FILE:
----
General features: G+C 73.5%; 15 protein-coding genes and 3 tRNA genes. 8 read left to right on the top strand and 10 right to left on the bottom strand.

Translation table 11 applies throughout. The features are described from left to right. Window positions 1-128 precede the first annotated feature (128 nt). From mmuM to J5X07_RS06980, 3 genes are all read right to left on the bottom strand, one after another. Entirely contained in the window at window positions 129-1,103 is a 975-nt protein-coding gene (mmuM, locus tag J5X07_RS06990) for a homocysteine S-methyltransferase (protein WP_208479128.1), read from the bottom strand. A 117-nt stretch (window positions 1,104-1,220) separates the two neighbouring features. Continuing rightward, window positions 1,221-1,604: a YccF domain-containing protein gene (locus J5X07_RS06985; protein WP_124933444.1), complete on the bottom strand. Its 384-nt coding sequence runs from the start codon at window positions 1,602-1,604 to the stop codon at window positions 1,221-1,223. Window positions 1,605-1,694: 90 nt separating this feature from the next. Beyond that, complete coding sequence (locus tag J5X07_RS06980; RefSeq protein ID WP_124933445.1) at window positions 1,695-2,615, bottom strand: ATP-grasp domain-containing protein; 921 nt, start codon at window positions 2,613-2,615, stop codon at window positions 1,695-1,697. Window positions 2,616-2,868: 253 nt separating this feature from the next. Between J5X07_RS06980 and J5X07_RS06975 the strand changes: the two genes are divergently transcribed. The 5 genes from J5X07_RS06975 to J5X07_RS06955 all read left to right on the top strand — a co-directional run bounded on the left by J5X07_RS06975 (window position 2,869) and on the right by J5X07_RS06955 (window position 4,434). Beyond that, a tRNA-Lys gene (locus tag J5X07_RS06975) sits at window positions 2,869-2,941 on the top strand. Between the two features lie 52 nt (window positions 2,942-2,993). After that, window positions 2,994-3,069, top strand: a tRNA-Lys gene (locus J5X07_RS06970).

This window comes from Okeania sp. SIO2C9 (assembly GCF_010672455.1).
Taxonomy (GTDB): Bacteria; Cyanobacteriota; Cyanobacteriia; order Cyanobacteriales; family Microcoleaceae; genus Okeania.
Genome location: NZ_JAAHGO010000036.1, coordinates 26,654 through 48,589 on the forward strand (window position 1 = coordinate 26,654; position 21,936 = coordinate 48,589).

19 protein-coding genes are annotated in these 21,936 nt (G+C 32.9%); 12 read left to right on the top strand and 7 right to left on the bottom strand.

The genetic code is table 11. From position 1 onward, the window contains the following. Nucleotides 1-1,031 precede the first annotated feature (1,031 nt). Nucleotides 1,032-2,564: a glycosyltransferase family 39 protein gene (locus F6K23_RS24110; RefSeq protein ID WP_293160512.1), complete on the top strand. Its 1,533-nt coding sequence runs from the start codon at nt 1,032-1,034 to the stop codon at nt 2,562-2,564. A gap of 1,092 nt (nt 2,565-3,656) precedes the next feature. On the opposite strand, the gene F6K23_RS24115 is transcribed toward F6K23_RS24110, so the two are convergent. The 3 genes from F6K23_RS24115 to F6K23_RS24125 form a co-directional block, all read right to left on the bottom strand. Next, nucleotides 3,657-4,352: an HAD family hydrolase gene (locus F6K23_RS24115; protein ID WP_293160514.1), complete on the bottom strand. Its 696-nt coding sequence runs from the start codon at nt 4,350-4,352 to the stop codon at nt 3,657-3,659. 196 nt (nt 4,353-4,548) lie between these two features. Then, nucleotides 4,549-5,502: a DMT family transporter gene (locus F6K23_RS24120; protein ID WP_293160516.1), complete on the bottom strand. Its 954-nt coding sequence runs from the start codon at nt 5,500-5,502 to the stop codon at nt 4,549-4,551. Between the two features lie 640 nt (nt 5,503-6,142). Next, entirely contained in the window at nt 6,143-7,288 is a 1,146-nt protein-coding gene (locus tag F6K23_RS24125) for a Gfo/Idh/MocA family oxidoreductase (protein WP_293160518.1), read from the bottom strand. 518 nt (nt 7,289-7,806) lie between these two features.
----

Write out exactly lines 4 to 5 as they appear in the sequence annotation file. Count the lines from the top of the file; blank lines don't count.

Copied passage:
Taxonomy (GTDB): Bacteria; Cyanobacteriota; Cyanobacteriia; order Cyanobacteriales; family Microcoleaceae; genus Okeania.
Genome location: NZ_JAAHGO010000036.1, coordinates 26,654 through 48,589 on the forward strand (window position 1 = coordinate 26,654; position 21,936 = coordinate 48,589).